February 03, 2006
'splain it to me
My daughter recently sent me TEN one-dollar-off-per-pack coupons for Marlboro cigarettes, which is the brand I smoke. I went shopping today and redeemed all ten coupons at the grocery store. I was told that I couldn't use the coupons to get $10 off a CARTON of cigarettes even though a carton has ten packs in it--- I had to purchase individual packs.
Even with my horrible math skills, I calculated that a dollar off ten individual packs was still less than the cost of a carton, so that's what I bought. That's also where the scene became kinda bizarre, at least in MY humble opinion.
The cashier had only four packs in the Marlboro rack behind the register. She took those out, placed them on the checkout counter and then opened a fresh CARTON, from which she removed six more packs. She placed THOSE on the counter, then took the remaining four packs from the carton and PUT THEM IN THE RACK. She then rang up the ten individual packs and honored my coupons by deducting a dollar off the price of each pack.
I need some help from my readers here. Why couldn't I use the coupons for $10 off the price of a carton? I bought four packs that came out of the rack and six packs that came right out of a carton. Does the cigarette supplier have some nefarious way of KNOWING THE DIFFERENCE? Doesn't the store buy ALL of its cigarettes by the carton? Doesn't the supplier redeem those coupons for $1 each no matter HOW the cigarettes were sold?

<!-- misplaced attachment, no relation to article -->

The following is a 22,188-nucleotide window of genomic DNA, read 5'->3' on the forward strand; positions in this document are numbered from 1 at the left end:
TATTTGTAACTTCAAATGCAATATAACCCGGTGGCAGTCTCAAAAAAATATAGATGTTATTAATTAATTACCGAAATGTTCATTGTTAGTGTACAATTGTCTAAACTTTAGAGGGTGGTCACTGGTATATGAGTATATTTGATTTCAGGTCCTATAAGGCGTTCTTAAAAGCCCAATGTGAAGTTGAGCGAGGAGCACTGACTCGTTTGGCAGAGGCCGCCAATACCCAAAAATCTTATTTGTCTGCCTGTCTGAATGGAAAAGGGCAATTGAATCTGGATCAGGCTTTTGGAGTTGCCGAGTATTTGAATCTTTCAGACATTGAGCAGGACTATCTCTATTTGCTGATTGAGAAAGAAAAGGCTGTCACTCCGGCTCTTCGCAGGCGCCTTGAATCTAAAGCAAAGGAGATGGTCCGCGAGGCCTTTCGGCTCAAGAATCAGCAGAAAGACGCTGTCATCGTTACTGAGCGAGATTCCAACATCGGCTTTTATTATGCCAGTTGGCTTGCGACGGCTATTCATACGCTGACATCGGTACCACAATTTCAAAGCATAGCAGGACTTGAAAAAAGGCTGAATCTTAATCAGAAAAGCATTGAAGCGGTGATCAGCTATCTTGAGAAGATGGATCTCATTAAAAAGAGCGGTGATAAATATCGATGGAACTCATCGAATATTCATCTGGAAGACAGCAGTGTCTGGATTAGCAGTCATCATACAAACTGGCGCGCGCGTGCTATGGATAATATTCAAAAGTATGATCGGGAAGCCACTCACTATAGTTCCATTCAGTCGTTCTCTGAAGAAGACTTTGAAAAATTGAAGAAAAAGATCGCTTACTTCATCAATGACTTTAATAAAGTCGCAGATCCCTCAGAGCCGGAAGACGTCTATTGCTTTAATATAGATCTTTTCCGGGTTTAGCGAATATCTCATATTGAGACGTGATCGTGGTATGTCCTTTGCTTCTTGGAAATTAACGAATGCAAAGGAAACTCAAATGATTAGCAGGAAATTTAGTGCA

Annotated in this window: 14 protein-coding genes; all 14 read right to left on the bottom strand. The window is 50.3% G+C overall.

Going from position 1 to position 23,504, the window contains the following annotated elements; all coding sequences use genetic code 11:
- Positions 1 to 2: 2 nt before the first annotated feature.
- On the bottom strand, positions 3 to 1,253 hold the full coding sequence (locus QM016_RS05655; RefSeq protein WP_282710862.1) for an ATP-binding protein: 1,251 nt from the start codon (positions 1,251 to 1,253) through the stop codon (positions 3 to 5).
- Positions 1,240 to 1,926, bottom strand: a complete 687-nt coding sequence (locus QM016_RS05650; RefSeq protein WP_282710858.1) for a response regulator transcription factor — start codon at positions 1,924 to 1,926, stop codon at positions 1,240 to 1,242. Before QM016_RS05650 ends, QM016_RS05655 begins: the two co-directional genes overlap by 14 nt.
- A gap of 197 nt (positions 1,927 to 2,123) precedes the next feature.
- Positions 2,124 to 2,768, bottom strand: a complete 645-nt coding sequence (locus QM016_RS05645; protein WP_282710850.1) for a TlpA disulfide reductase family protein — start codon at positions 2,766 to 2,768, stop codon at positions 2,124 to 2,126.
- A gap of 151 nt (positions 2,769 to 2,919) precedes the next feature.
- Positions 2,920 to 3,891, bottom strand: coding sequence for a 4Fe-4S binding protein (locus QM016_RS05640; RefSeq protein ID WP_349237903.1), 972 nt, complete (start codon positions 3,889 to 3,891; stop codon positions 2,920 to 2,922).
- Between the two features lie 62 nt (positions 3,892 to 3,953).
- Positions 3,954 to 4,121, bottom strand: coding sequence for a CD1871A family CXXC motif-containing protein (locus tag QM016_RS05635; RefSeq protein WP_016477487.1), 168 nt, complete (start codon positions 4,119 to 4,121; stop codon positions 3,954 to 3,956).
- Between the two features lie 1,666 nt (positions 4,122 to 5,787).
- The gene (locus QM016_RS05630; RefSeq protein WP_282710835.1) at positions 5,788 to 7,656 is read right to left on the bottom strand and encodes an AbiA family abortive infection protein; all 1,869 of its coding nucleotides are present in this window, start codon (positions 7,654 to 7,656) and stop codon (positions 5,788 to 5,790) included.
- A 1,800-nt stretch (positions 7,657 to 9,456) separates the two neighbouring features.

I still ended up with a carton of cigarettes that cost me less than the regular price for a carton, so I'm not complaining. I simply am mystified by the process itself.
How do those coupons work?
Without knowing anything more about the subject than to make a wild-ass guess, maybe it has something to do with how the sales are accounted, for tax purposes.
But that's just my wild-ass guess. Could just be the bureaucratic gene is becoming more pronounced in Americans these days.
Just to add to the wild-ass-guess collection ...
The barcode on the carton would ring up as "carton, one of" and the clever barcode on the coupons are "price.pack -$1". The built in figurer-outer in the cash register would then heat up, emit sparks, and bring down the power grid because *it* doesn't know that 10 packs=1carton. This is actually a good thing, because it proves the machines are still dumber than we are.